Comment on Ian Shapiro's Democratic Justice

Comment on Ian Shapiro's Democratic Justice BOOKS IN REVIEW There is a tendency among some recent theorists of democratize, without sabotaging, those hierarchies needed to serve valracy to write as if what they advocate is a set of procedures for ued social ends. deciding collective norms democratically, when in fact what they With respect to justice, rather than attempt a comprehensive argue for is a subset of democratic decisions that yield outcomes argument about "what justice requires," Shapiro adopts the more they regard as just. Theorists exhibit this tendency in various modest aim of identifying ways to eliminate or at least to reduce ways. Some declare the outcomes they prefer to be prerequisites injustice, defined in terms of violations of people's basic interfor authentically democratic decision-making. Others define as ests. He demonstrates in a series of applications of the argument "unreasonable" views likely to produce results they consider (to parent-child relations, adult domestic relations, relations in unjust. Still others wish away the very possibility that the prothe workplace, and relations involving the dependent elderly) cedures they recommend might yield decisions they find unpalatthat to reduce injustice thus understood would require signifiable. The trouble with this style of argument is not only that it cant http://www.deepdyve.com/assets/images/DeepDyve-Logo-lg.png The Good Society Penn State University Press

Comment on Ian Shapiro's Democratic Justice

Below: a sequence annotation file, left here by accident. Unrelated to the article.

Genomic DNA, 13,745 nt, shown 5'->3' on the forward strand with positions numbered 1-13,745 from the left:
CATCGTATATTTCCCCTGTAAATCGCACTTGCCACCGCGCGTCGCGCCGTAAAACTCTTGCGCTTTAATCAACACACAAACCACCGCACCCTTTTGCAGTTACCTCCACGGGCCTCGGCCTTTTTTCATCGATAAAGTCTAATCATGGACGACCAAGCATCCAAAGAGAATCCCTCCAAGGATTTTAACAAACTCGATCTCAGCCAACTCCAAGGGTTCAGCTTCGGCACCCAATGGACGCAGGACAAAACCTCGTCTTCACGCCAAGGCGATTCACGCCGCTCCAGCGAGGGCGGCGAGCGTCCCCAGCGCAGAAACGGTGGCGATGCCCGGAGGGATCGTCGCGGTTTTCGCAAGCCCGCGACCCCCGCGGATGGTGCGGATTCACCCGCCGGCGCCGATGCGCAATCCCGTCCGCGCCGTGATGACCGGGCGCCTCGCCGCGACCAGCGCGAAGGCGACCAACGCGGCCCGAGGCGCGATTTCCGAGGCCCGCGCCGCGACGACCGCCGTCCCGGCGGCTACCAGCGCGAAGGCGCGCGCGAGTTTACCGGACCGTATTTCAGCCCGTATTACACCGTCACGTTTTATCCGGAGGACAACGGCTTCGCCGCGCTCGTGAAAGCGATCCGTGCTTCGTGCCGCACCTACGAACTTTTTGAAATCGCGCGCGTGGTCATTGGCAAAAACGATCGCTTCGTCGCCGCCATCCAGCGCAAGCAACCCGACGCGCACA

The Good Society, Volume 11 (2) – Mar 12, 2002

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Publisher
Penn State University Press
Copyright
Copyright © 2002 The Good Society.
ISSN
1538-9731
Publisher site
See Article on Publisher Site

Abstract

BOOKS IN REVIEW There is a tendency among some recent theorists of democratize, without sabotaging, those hierarchies needed to serve valracy to write as if what they advocate is a set of procedures for ued social ends. deciding collective norms democratically, when in fact what they With respect to justice, rather than attempt a comprehensive argue for is a subset of democratic decisions that yield outcomes argument about "what justice requires," Shapiro adopts the more they regard as just. Theorists exhibit this tendency in various modest aim of identifying ways to eliminate or at least to reduce ways. Some declare the outcomes they prefer to be prerequisites injustice, defined in terms of violations of people's basic interfor authentically democratic decision-making. Others define as ests. He demonstrates in a series of applications of the argument "unreasonable" views likely to produce results they consider (to parent-child relations, adult domestic relations, relations in unjust. Still others wish away the very possibility that the prothe workplace, and relations involving the dependent elderly) cedures they recommend might yield decisions they find unpalatthat to reduce injustice thus understood would require signifiable. The trouble with this style of argument is not only that it cant

Journal

The Good SocietyPenn State University Press

Published: Mar 12, 2002

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